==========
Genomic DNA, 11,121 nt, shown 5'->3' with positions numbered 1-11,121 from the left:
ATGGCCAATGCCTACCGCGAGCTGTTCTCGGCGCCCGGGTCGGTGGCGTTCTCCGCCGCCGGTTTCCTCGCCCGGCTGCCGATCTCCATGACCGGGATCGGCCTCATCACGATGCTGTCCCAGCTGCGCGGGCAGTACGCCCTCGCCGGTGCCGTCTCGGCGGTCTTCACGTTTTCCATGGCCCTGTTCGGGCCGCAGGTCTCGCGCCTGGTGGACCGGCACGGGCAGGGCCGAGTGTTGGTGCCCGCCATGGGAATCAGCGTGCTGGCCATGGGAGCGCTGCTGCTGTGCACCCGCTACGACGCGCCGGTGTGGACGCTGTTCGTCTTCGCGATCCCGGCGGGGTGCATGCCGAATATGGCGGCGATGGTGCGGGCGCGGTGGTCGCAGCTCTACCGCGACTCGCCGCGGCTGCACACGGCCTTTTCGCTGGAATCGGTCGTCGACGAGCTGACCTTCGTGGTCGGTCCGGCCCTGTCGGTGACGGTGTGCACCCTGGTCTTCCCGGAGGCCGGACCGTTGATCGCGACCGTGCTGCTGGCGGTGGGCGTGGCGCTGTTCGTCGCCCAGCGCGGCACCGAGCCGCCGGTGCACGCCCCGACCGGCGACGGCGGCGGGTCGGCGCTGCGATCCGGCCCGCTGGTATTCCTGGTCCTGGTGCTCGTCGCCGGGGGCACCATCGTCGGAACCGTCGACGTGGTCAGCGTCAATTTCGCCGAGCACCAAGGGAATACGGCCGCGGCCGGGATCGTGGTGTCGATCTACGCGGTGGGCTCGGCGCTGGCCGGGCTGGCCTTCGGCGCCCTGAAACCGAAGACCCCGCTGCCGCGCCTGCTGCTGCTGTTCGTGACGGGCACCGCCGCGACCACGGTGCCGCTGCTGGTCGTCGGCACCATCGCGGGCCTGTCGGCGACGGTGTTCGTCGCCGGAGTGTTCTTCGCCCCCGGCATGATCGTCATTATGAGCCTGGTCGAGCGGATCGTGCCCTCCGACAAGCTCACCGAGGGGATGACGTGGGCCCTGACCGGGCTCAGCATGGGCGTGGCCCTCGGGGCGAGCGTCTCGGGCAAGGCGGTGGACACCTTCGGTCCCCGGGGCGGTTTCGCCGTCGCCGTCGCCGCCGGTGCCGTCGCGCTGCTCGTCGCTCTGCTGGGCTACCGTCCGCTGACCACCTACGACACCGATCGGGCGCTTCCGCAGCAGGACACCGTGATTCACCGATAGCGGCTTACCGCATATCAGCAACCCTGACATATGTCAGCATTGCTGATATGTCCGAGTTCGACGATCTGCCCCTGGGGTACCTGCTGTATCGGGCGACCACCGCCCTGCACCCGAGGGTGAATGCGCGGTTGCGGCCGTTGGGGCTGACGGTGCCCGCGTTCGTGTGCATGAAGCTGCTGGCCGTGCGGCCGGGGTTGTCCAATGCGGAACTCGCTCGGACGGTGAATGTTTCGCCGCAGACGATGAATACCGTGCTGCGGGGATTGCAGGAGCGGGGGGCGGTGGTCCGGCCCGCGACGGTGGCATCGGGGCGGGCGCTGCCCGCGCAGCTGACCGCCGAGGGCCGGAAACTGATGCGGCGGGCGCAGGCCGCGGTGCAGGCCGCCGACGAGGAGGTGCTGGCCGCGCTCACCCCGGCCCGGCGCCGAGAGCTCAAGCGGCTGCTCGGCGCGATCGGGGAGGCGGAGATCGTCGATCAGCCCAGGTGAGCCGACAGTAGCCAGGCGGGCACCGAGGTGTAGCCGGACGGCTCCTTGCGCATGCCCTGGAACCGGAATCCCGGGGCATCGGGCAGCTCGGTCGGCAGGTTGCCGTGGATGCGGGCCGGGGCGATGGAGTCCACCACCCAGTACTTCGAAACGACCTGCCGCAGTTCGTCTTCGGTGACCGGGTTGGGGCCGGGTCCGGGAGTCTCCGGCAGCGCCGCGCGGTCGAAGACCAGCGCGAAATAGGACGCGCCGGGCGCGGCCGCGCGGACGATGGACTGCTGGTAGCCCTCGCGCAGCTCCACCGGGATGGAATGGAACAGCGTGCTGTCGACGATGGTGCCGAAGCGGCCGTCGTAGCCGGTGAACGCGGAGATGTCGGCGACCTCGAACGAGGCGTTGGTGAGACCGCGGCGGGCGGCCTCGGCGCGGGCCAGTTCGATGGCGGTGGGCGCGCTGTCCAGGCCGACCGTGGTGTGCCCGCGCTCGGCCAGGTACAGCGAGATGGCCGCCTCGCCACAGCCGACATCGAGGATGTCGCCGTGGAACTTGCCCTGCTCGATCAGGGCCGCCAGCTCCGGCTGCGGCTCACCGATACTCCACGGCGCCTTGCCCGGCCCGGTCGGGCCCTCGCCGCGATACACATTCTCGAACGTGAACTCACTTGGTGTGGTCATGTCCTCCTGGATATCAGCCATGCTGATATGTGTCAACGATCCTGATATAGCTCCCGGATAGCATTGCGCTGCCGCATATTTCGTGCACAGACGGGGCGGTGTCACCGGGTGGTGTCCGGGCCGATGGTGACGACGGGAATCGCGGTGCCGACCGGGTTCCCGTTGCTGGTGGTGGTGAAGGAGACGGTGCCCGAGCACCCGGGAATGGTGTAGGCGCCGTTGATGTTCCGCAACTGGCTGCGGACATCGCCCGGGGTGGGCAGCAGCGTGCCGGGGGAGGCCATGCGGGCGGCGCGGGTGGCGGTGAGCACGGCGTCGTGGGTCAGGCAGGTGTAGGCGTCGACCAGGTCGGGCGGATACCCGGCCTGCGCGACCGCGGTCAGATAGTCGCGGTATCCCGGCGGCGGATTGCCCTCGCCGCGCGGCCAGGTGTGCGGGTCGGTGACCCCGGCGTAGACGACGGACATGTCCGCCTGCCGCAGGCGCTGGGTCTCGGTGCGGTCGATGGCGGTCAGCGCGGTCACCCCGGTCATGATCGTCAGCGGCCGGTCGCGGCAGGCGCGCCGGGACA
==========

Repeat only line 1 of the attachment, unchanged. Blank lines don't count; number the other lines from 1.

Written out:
Genomic DNA, 11,121 nt, shown 5'->3' with positions numbered 1-11,121 from the left: